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Emerging Trend of Fast Rising Student Debt Levels Is A Possible Redflag For Marriage Formation

 

Emerging trend of fast rising student debt levels is a possible red flag for marriage formation

Impact: Overall pace of marriage formations is delayed

Exhibit 2-16: Acceleration of student debt accumulation

Total Debt Balance and Its Composition

Source: Federal Reserve Bank of New York

Student loan debt exceeded $1 trillion for the first time in 2012, surpassing the total amount of consumer credit card debt in the process. In fact, student debt is the only kind of household debt that continued to rise through the Great Recession. It is now the second largest balance after mortgage debt.

To be sure, college costs continue to rise faster than inflation, necessitating increased financial assistance. In fact, more than 60 percent of college students are accessing student debt and usually at higher levels. (As an aside, the returns on college education have also been rising faster than inflation)

However, as fallout of the Great Recession, the returns from college education are so far less than optimal for
more than 40 percent of recent college graduates.

Exhibit 2-17: Recent college graduates take up jobs that normally do not require a college degree

Employment Outcomes for recent college graduates.png

Source: U.S. Census Bureau, American Community Survey; U.S. Bureau of Labor, O*NET.

Recent college graduates are those aged 22 to 27 with a bachelor‘s degree or higher. All figures exclude thosecurrently enrolled in school. Because of rounding, figures in each bar may not sum to 100.

Please note: Talent, motivations, and abilities differ from individual to individual. For instance, not everyonewho wants to be an engineer can become an engineer. The ambition is not feasible for people who do not have the ability to complete the required coursework.

The Great Recession has left many recent college graduates struggling to find jobs that utilize their education. However, a look at the data on the employment outcomes for recent graduates over the past two decades suggests that such difficulties are not a new phenomenon: individuals just beginning their careers often need time to transition into the labor market. Still, the percentage who are unemployed or “underemployed”—working in a job that typically does not require a bachelor’s degree—has risen, particularly since the 2001 recession. Moreover, the quality of the jobs held by the underemployed has declined, with today’s recent graduates increasingly accepting low-wage jobs or working part-time. - From Federal Reserve Bank of New York: Current Issues in Economics and Finance Volume 20, Number 1, 2014)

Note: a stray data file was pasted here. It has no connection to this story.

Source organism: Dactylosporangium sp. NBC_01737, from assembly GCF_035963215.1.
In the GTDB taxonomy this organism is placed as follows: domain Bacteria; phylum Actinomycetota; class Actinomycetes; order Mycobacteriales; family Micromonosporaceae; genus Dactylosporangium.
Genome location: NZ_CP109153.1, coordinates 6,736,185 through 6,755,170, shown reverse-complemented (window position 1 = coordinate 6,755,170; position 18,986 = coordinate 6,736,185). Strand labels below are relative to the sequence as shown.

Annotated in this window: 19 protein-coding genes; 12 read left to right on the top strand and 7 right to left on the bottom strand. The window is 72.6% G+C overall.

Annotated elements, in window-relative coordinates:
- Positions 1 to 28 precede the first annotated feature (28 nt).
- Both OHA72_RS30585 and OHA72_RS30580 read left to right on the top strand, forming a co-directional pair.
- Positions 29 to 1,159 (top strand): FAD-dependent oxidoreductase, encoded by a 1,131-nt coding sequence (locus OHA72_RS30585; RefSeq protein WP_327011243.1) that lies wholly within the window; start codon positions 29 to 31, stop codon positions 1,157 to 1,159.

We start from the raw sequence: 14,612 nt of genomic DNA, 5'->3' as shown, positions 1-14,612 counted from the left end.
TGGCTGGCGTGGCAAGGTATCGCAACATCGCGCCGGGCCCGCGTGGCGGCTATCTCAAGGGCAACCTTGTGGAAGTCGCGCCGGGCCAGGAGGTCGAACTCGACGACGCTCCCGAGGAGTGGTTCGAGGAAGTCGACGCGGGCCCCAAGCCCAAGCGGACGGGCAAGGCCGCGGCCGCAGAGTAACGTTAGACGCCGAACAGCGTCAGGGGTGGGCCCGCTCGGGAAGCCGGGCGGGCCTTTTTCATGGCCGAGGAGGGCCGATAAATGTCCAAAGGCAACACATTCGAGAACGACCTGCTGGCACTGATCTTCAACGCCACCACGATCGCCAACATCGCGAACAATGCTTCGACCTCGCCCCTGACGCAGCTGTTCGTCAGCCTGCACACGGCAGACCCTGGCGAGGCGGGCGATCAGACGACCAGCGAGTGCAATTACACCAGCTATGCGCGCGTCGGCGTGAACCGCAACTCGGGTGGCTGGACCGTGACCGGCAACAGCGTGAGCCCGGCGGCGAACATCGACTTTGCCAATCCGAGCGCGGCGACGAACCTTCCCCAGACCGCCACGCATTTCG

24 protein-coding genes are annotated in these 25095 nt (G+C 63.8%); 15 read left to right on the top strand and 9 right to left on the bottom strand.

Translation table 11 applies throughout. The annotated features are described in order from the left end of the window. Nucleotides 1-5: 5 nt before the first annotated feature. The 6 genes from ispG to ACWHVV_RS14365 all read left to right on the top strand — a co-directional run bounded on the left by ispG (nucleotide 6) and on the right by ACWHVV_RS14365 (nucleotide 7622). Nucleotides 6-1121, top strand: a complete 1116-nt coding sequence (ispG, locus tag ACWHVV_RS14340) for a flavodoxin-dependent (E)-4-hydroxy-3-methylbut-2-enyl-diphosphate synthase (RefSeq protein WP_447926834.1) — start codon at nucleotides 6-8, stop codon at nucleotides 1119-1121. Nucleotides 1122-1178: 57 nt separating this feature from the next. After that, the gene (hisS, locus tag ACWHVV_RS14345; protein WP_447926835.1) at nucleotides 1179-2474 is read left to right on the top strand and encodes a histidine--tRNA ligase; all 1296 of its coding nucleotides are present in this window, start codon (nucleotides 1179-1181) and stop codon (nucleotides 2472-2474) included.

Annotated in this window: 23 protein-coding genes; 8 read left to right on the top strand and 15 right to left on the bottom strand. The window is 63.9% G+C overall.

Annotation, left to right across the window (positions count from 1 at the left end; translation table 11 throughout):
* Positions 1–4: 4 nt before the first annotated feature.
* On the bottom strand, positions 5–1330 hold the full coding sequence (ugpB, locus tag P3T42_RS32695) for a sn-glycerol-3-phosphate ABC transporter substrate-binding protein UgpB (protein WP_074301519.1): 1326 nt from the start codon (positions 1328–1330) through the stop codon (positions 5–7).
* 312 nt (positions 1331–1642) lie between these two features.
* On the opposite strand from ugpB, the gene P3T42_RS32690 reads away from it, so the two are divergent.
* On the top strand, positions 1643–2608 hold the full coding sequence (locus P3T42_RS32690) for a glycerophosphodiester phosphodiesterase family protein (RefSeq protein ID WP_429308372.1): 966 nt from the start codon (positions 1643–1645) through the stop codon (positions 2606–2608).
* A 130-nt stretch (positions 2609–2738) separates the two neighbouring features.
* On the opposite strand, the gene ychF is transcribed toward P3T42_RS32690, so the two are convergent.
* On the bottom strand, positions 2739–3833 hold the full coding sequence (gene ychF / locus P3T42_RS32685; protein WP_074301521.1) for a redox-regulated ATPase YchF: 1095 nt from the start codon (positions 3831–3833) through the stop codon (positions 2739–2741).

Essentially, what this means is that some students who accumulated debt to fund their education are belatedly discovering that, because of shortfalls in anticipated earning capacity, it will take longer than previous planned to pay back college debt.

Student loan repayment default is the immediate consequence of such a situation. After falling for the majority of the 1990s, the federal student loan default rate began to rise halfway through the 2000s and it has since passed 10 percent.

Exhibit 2-18: Student-loan default rates rise

Student-loan default rates rise

Perhaps the more troubling concern is that young adults with lingering student debt are slower to progress through lifecycle events. A growing number of research studies show that college graduates with persistent student debt tend to delay lifecycle events such as buying a car or house, getting married and even having children - a clear indication of economic stress.

One study, using data from the Survey of Consumer Finances, finds that an additional $10,000 in student loans reduces the probability of marriage by 7.4 percent for men. An additional $10,000 in student loans reduces this probability by 9.3 percent for women.

Exhibit 2-19: More student debt is associated with being credit constrained

Exhibit 2-19: More student debt is associated with being credit constrained

Source: Federal Reserve Bank of New York

More student debt is associated with higher probability of being credit constrained, more difficulty staying current on payments on different types of debt, and greater likelihood of declaring bankruptcy.

Student debt repayment has a direct impact on disposable income, which can place financial strain on households when combined with liquidity constraints that prevent graduates from borrowing against future income. A recent trend in the FRBNY Consumer Credit Panel of 25 and 30 year old shows student borrowers having lower credit scores on average than the scores of similarly aged non-borrowers.

Summary:


All the above trends combine to delay the pace of marriage for the millennial generation.

As a result, the median age of first time brides in the not-too-distant future is going to be much closer to thirty. However, experiences of European countries which have long gone that route are not very encouraging.

Still, it is not all gloom for the jewelry industry.

Young adults who push back marriage to pursue career goals with successful outcomes actually do get married in their late twenties and early thirties. The good news is that by this time they would have accumulated enough income that enables them to spend more on fine jewelry for engagements and weddings.

Jewelry stores may be selling fewer fine jewelry pieces but they are doing it at higher prices.

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